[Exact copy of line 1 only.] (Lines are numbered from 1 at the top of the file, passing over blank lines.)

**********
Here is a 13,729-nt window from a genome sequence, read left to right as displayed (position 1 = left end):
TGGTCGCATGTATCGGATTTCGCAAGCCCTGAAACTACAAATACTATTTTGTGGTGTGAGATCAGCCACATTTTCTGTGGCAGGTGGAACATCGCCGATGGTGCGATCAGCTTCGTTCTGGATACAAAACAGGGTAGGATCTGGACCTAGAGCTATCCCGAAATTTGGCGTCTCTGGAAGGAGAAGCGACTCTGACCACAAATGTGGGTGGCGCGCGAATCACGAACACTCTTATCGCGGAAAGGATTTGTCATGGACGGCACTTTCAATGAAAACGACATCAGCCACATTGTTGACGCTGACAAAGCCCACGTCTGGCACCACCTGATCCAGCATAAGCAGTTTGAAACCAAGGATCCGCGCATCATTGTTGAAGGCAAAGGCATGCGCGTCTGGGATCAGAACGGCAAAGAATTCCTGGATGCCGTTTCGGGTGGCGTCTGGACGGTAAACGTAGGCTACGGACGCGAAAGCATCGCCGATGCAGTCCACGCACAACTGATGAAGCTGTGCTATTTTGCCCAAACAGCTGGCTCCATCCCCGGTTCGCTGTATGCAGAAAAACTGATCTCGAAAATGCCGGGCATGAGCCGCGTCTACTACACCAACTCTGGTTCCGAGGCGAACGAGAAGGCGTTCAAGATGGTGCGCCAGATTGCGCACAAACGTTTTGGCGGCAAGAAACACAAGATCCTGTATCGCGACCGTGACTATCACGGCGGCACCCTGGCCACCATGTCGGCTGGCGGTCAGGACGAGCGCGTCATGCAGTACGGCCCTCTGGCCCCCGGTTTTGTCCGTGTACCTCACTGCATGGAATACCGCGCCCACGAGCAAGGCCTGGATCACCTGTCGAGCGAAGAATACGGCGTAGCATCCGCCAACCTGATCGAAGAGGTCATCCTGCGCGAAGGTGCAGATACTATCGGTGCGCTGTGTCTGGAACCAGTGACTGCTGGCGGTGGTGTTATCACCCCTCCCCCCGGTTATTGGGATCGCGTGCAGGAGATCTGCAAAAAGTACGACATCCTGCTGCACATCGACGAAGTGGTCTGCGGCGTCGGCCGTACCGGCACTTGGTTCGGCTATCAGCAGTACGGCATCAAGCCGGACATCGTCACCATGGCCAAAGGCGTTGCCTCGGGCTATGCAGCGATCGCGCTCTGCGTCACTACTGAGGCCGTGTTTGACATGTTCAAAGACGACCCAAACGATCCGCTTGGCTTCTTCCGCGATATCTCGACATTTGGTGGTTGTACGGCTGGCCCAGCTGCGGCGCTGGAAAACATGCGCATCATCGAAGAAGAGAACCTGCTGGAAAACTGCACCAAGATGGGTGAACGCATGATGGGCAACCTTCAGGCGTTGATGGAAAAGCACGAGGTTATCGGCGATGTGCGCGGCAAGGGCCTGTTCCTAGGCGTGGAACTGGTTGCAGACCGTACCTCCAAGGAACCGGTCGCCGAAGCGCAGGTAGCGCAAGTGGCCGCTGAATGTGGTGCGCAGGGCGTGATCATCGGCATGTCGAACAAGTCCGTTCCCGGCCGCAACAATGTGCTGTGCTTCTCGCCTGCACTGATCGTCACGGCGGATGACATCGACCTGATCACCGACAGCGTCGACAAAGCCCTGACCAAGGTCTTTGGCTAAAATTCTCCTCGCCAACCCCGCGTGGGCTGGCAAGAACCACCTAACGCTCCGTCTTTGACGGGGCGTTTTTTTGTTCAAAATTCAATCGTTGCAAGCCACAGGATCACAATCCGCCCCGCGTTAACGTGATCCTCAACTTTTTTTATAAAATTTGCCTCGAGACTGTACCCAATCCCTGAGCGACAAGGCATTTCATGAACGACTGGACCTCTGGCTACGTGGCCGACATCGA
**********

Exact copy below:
Here is a 13,729-nt window from a genome sequence, read left to right as displayed (position 1 = left end):